The U.S. Food and Drug Administration said Wednesday that it still did not know the source of a salmonella outbreak that has sickened 869 people and plans to expand its search beyond tomatoes, the first suspected culprit. A USA Today…
Concerns over salmonella contamination have led the FDA to issue nationwide health warnings for tomatoes. This in turn has led to many vendors recalling or prohibiting the use of tomatoes in their products. A food safety journalist discusses the tomato…
By PBS NewsHour
Federal officials are trying to locate the source of a 17-state salmonella outbreak linked to three types of raw tomatoes while the list of supermarkets and restaurants pulling the affected tomato varieties from shelves and menus continues to grow.
By Admin, PBS NewsHour
Federal officials said Thursday they will intensify efforts to move Gulf Coast hurricane victims out of some 38,000 government-issued trailers as quickly as possible after tests found toxic levels of formaldehyde fumes.
Andrew Speaker, the Atlanta lawyer diagnosed with a drug-resistant strain of tuberculosis, told a Senate panel Wednesday via phone that doctors did not explicitly warn him not to travel, though health officials disagreed. The NewsHour reports on the hearing.
A Chicago boy contracted a life-threatening case of the vaccinia virus -- a virus similar to smallpox -- after his father, a soldier, received the smallpox vaccine. The NewsHour reports on doctors' and the military's efforts to prevent and treat…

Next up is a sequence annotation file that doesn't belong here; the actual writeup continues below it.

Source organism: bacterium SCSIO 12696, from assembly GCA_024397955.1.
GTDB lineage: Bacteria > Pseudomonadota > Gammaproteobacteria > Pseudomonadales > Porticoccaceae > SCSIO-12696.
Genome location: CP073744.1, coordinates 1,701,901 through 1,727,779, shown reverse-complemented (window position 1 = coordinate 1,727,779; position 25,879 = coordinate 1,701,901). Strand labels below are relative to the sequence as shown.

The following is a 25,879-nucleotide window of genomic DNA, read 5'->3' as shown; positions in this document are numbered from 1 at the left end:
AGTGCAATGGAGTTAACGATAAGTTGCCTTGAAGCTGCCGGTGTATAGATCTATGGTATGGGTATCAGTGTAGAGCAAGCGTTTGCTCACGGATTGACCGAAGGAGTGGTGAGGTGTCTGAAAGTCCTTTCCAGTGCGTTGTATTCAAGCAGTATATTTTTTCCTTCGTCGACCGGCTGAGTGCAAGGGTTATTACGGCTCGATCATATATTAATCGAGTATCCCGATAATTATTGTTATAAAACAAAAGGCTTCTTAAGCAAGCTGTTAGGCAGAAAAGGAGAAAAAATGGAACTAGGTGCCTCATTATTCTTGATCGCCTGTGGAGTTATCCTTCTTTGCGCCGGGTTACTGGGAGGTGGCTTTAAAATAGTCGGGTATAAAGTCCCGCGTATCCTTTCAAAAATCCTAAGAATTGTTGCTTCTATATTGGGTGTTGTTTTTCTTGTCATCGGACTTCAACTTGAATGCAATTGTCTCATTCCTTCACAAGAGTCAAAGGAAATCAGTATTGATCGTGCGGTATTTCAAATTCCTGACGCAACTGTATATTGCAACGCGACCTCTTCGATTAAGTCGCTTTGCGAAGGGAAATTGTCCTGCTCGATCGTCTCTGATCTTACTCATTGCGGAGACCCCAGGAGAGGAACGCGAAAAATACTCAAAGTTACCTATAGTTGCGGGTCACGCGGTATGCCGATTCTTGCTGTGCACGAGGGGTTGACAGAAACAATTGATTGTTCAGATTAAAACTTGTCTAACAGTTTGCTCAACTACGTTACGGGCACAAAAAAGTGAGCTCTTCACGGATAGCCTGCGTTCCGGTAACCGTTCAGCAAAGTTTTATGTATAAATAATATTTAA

Over one-hundred people in at least twenty-one states have become sick by eating spinach contaminated with E. coli bacteria according to the Food and Drug Administration, which advised consumers not to eat any fresh spinach until further notice.
By PBS NewsHour
The current flu season appears to have peaked after getting off to an unusually early and harsh start, the U.S. Centers for Disease Control and Prevention reported Thursday.
The number of West Nile virus cases in 2003 has tripled since last week and may eventually surpass the total for last year, the U.S. Centers for Disease Control and Prevention said Thursday.
The number of gay and bisexual men in the U.S who tested positive for the virus that causes AIDS jumped 7.1 percent in 2002, while the number of new HIV diagnoses remained stable for other vulnerable groups.
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